Food processors should limit access to their production, storage and packaging areas: rerouting traffic, installing locks Randomized safety checkpoints: will increase fear of detection COSTS: Increase work force Sampling and test costs Record keeping

Government Action

CDC monitors the frequency of Salmonella infections in the country and assists the local and State Health Departments to investigate outbreaks and devise control measures FDA inspects imported foods, milk pasteurization plants, promotes better food preparation techniques in restaurants and food processing plants, and regulates the sale of turtles and it also regulates the use of specific antibiotics as growth promotants in food animals USDA monitors the health of food animals, inspects egg pasteurization plants, and is responsible for the quality of slaughtered and processed meat. EPA regulates and monitors the safety of our drinking water supplies.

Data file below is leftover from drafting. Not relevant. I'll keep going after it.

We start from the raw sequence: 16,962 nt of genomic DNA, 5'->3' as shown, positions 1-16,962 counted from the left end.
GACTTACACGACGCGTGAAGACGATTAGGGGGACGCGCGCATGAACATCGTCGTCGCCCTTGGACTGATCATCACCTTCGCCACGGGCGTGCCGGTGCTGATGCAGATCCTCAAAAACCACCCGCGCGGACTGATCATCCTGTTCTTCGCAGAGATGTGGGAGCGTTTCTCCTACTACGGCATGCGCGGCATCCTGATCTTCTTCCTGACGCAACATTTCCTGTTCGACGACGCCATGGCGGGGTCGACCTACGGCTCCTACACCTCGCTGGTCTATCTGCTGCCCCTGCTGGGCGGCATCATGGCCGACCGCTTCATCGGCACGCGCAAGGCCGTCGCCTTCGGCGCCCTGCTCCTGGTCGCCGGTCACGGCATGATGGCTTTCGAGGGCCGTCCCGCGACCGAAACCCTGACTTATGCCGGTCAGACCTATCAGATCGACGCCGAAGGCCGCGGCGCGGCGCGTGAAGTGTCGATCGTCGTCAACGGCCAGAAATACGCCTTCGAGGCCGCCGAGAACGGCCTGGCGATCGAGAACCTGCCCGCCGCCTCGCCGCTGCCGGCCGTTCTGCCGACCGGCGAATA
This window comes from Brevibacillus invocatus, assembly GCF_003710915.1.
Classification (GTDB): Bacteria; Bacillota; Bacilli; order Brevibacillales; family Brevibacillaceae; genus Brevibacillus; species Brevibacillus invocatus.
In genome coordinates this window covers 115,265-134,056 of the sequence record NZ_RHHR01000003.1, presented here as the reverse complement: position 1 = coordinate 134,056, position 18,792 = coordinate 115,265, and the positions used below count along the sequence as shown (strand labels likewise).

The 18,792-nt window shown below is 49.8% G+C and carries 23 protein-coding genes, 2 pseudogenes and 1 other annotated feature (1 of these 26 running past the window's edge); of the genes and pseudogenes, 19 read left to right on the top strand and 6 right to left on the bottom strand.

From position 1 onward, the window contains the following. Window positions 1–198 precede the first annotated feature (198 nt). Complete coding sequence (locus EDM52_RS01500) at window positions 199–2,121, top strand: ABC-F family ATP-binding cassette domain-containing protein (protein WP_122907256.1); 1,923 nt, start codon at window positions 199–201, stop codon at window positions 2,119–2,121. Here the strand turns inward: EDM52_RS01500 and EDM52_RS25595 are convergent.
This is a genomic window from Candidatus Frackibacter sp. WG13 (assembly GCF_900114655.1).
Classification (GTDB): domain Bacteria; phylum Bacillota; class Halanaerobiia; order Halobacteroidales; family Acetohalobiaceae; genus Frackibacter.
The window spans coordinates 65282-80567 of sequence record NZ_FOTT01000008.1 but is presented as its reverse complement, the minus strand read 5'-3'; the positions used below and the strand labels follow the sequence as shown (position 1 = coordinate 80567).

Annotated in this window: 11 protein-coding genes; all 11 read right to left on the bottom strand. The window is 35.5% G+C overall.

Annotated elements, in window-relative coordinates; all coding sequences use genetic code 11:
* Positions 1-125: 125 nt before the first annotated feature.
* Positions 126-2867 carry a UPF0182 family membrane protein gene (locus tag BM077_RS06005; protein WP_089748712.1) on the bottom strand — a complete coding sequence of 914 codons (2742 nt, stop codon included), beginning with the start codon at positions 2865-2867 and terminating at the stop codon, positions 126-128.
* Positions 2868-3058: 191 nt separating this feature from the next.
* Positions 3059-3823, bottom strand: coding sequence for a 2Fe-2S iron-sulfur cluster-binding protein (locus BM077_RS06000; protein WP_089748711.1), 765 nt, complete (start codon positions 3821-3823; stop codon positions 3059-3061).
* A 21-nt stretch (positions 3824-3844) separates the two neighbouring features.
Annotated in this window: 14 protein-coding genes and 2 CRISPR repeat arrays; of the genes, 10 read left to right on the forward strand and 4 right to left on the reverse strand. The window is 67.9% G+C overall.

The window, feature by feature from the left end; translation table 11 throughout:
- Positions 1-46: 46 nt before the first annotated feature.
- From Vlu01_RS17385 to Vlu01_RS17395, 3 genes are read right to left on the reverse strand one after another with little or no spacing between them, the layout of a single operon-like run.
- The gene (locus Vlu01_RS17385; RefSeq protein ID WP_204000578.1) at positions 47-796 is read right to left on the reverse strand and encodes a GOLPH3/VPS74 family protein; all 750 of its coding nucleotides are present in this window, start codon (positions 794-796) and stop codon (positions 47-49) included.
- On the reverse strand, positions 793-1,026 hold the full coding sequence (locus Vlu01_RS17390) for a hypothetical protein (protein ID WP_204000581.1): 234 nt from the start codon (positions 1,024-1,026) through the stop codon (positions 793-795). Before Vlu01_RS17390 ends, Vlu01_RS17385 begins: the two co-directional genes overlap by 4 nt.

Biological Weapon Prevention

BTWC (Biological and Toxin Weapons Convention): drafted in 1972 - intended to prevent the development, production and stockpiling of biological weapons - pathogens or toxins in quantities that have no justification for protective or peaceful services are to be eliminated - today, 159 countries have signed the convention and 141 have ratified it - however, more can be done: Factories in the former Eastern Europe supply viruses that cause fatal diseases, such as E-Coli and Salmonella, without checking the identities of the purchasers (from the trials of the
largest fundamentalist org. in Egypt, Abu-al-Dahab)


Dr. Geoffrey Zubay Salwa Touma Kathleen Kehoe